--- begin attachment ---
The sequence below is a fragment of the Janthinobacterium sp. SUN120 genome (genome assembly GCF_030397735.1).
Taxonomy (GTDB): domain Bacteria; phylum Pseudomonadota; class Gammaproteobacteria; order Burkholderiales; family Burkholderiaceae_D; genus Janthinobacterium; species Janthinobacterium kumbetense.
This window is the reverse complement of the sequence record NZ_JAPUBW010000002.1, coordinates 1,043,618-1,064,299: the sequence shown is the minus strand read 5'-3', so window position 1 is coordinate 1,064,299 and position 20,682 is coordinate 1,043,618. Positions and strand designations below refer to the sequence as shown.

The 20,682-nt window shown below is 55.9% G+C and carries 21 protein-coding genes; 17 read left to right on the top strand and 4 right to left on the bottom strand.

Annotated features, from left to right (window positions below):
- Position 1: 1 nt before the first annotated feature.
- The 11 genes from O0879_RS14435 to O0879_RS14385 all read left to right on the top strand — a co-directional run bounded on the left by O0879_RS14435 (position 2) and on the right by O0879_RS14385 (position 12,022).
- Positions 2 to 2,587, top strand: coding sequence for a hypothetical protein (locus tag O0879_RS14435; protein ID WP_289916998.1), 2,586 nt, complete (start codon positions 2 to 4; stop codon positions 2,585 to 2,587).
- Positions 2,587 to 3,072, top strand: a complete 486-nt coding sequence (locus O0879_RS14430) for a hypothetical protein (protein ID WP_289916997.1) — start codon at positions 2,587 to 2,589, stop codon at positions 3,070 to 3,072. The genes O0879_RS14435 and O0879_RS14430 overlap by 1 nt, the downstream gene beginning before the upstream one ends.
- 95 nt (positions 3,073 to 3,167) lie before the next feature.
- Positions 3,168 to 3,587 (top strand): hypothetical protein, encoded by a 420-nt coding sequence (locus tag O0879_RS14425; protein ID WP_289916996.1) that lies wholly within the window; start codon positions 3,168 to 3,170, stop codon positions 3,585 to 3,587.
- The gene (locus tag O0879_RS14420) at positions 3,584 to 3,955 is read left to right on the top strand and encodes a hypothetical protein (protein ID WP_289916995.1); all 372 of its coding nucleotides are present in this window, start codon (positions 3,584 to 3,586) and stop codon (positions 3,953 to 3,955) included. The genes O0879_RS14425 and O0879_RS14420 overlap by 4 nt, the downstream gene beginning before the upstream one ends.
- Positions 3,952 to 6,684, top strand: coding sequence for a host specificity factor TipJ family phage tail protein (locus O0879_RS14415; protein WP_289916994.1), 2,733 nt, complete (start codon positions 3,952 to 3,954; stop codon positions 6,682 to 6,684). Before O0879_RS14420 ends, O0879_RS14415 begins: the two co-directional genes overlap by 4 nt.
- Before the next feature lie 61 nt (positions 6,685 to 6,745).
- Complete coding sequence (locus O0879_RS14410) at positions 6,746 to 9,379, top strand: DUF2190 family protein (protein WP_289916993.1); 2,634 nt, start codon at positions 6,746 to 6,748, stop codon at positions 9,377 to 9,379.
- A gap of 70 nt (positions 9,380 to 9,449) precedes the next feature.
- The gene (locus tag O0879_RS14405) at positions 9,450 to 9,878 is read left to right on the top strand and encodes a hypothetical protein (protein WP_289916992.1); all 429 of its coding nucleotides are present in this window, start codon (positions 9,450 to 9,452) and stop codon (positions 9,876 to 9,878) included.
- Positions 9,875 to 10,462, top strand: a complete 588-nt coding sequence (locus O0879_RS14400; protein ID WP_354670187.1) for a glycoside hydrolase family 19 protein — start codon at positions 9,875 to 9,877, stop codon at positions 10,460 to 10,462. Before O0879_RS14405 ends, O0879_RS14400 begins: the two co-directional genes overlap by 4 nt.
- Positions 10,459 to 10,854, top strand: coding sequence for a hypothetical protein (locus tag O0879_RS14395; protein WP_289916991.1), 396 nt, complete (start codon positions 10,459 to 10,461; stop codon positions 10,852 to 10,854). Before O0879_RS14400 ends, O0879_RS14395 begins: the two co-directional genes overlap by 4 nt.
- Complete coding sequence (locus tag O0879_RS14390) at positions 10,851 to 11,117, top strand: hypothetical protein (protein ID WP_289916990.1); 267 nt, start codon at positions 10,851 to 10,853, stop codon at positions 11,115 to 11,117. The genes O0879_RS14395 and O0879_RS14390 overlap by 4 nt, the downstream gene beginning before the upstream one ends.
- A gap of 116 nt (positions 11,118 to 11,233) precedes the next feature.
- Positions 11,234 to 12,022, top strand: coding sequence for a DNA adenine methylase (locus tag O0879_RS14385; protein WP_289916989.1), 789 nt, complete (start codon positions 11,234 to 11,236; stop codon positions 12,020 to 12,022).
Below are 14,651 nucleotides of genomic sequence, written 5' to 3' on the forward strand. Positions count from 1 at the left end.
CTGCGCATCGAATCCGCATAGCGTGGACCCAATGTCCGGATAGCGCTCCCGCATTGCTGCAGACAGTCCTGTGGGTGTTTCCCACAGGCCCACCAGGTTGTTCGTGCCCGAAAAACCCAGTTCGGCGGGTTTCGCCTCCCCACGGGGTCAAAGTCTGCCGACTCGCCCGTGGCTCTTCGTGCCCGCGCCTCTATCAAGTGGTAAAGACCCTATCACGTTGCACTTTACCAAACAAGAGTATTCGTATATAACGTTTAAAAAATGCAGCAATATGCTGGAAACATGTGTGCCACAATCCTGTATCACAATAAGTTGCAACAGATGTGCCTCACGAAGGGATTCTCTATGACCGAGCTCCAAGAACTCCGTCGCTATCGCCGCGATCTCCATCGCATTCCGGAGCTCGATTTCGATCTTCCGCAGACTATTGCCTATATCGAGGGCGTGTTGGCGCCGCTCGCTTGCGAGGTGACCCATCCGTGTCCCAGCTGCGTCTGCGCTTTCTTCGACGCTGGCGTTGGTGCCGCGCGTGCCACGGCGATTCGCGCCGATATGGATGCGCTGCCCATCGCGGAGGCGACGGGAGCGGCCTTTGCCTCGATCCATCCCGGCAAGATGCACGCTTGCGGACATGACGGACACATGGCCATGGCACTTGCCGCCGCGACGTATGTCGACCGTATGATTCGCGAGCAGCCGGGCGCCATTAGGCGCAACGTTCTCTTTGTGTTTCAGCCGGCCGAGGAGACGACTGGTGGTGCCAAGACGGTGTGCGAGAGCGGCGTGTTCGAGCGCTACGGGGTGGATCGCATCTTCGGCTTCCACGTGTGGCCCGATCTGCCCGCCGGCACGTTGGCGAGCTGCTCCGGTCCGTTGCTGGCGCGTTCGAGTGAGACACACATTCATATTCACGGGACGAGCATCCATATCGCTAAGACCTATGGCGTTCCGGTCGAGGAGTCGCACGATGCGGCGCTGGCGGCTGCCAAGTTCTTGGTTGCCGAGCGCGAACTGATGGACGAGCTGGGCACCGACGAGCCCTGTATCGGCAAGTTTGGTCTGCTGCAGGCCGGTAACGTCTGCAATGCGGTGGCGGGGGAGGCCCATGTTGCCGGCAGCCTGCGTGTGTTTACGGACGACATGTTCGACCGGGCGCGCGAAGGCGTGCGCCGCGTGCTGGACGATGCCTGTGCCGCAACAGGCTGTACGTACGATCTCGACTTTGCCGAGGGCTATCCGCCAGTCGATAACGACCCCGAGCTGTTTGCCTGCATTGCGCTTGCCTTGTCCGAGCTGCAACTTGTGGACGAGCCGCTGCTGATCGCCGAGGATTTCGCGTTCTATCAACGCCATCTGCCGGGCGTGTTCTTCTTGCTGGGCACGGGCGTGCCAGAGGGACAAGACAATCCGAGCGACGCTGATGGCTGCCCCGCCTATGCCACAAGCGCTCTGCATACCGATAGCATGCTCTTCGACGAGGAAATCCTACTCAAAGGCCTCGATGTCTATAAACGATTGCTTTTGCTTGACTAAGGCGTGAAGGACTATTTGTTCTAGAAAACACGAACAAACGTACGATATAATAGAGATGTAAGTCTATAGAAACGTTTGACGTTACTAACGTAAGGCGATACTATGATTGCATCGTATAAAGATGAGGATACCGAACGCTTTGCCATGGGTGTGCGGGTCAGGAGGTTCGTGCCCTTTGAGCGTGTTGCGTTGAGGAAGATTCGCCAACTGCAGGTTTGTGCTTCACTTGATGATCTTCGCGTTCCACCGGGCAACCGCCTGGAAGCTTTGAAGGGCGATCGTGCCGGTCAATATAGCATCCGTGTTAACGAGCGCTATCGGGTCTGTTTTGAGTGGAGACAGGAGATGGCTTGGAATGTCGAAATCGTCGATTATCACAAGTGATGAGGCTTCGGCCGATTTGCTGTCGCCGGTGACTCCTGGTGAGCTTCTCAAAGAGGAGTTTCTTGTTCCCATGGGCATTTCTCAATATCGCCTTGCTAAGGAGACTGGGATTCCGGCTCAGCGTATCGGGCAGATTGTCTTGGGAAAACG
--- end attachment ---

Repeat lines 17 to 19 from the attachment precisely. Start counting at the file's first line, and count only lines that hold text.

- The gene (locus tag O0879_RS14405) at positions 9,450 to 9,878 is read left to right on the top strand and encodes a hypothetical protein (protein WP_289916992.1); all 429 of its coding nucleotides are present in this window, start codon (positions 9,450 to 9,452) and stop codon (positions 9,876 to 9,878) included.
- Positions 9,875 to 10,462, top strand: a complete 588-nt coding sequence (locus O0879_RS14400; protein ID WP_354670187.1) for a glycoside hydrolase family 19 protein — start codon at positions 9,875 to 9,877, stop codon at positions 10,460 to 10,462. Before O0879_RS14405 ends, O0879_RS14400 begins: the two co-directional genes overlap by 4 nt.
- Positions 10,459 to 10,854, top strand: coding sequence for a hypothetical protein (locus tag O0879_RS14395; protein WP_289916991.1), 396 nt, complete (start codon positions 10,459 to 10,461; stop codon positions 10,852 to 10,854). Before O0879_RS14400 ends, O0879_RS14395 begins: the two co-directional genes overlap by 4 nt.